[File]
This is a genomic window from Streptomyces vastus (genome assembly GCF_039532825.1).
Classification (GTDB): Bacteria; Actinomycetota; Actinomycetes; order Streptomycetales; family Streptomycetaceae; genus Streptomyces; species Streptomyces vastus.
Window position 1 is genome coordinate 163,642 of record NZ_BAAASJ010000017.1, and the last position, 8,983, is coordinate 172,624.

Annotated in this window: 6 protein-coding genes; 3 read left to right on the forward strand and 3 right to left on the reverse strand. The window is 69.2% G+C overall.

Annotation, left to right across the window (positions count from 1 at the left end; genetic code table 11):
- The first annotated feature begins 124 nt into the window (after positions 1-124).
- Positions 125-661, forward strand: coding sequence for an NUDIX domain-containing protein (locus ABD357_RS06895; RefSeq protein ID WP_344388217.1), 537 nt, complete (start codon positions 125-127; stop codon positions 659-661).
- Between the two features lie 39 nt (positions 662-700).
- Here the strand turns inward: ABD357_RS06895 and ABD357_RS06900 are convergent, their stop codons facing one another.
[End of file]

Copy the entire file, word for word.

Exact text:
This is a genomic window from Streptomyces vastus (genome assembly GCF_039532825.1).
Classification (GTDB): Bacteria; Actinomycetota; Actinomycetes; order Streptomycetales; family Streptomycetaceae; genus Streptomyces; species Streptomyces vastus.
Window position 1 is genome coordinate 163,642 of record NZ_BAAASJ010000017.1, and the last position, 8,983, is coordinate 172,624.

Annotated in this window: 6 protein-coding genes; 3 read left to right on the forward strand and 3 right to left on the reverse strand. The window is 69.2% G+C overall.

Annotation, left to right across the window (positions count from 1 at the left end; genetic code table 11):
- The first annotated feature begins 124 nt into the window (after positions 1-124).
- Positions 125-661, forward strand: coding sequence for an NUDIX domain-containing protein (locus ABD357_RS06895; RefSeq protein ID WP_344388217.1), 537 nt, complete (start codon positions 125-127; stop codon positions 659-661).
- Between the two features lie 39 nt (positions 662-700).
- Here the strand turns inward: ABD357_RS06895 and ABD357_RS06900 are convergent, their stop codons facing one another.